Lauryn Lee / Staff reporter

Areas in downtown Vancouver will once more have thousands of protestors as a third climate strike happens today.

The strike was chosen to coincide with Black Friday, one of the busiest shopping days for retailers, but Climate Strike Canada warned consumers on their Instagram page that “futures are not for sale, don’t buy into it.” The date for the strike was chosen to combat consumerism and put a focus on “the danger of corporate greed and [its] contributions to the earth’s destruction,” they added.

Climate strikes were initiated by 16-year-old Swedish activist Greta Thunberg, who created the “Fridays for Future” movement in August 2018 in response to the world’s rapidly changing climate.

As a result of her movement, the largest global climate strike happened on September 27 where over 100,000 people attended in Vancouver.

“I attended the climate strike in September,” said Annie Yin, grade 11, “I got there two hours late, so I thought everyone would be gone and off the bridge, but there were still so many people marching, so I was surprised by how many people were there. It was a lot larger than I thought it would be and I’m really happy people take their time to go out and march.”

Standing up for positive change is important because otherwise, no one will want to change,” said vice-principal Michael Chan. “If someone is making lots of money but is damaging the environment and no one cares about that, nothing will change.”

A post-election climate strike on October 25, 2019, was attended by Thunberg, who spoke to the crowd. Vancouver police estimate between 12,000 to 15,000 people was present at the strike and gathered at the Vancouver Art Gallery.

“As much as climate strikes are important in terms of providing a lot of media coverage, I think there are alternative ways to get the message across for students,” said Chan. “I hope that students don’t get pigeon-holed to think that they only need to do a climate strike. Writing your local politicians a newsletter, email, or campaign would be just as effective if you can articulate your concerns. It’s easy for someone to turn off the T.V., but it’s difficult to turn down thousands of emails,” added Chan.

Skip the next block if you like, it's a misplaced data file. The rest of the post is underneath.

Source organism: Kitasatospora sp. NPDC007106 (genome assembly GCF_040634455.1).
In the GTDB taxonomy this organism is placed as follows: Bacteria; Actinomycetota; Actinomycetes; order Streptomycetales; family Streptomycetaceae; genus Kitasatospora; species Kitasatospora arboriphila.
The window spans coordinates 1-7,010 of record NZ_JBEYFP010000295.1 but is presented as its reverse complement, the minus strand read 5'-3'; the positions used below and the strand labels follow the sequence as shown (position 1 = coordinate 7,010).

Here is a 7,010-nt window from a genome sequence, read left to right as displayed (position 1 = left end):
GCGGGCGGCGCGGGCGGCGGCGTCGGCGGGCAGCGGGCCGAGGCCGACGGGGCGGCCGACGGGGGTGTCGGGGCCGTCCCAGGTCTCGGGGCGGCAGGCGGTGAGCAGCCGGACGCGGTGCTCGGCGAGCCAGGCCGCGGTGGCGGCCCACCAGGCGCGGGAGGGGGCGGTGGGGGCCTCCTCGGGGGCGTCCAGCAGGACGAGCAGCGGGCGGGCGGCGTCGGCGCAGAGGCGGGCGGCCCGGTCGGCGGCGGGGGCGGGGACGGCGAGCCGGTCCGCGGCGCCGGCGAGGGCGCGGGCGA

Taking small steps to reduce one’s carbon footprint makes a large impact in the long run.

“I recycle and compost at home, I take public transit, and I bring my own utensils to school. That’s the smallest I can do,” said Yin.

These small steps can later transform into taking bigger strides, positively impacting not only oneself but the entire community.

“I’ve done projects in the past where I’ve encouraged people to ride bicycles,” said Krista Bogen, English and COAST teacher. “I created the first bicycle map for students getting to UBC in Vancouver. I spent a whole year working on that,” she added.

Already, climate change is impacting special programs and students at Gleneagle.

“For the [COAST] kids, the winters are becoming colder. Over the years, it may have been -5, -10 when we went on our winter trip, but we’re hitting down to -20 now in February. Februaries are becoming quite harsh, so the significance of that is causing us to make bigger decisions. Last year, when we were canoeing Bowen lakes, we were covered in smoke from a fire and that’s never happened. The health of the students has to take a priority, so whether we continued or not was an issue,” said Bogen.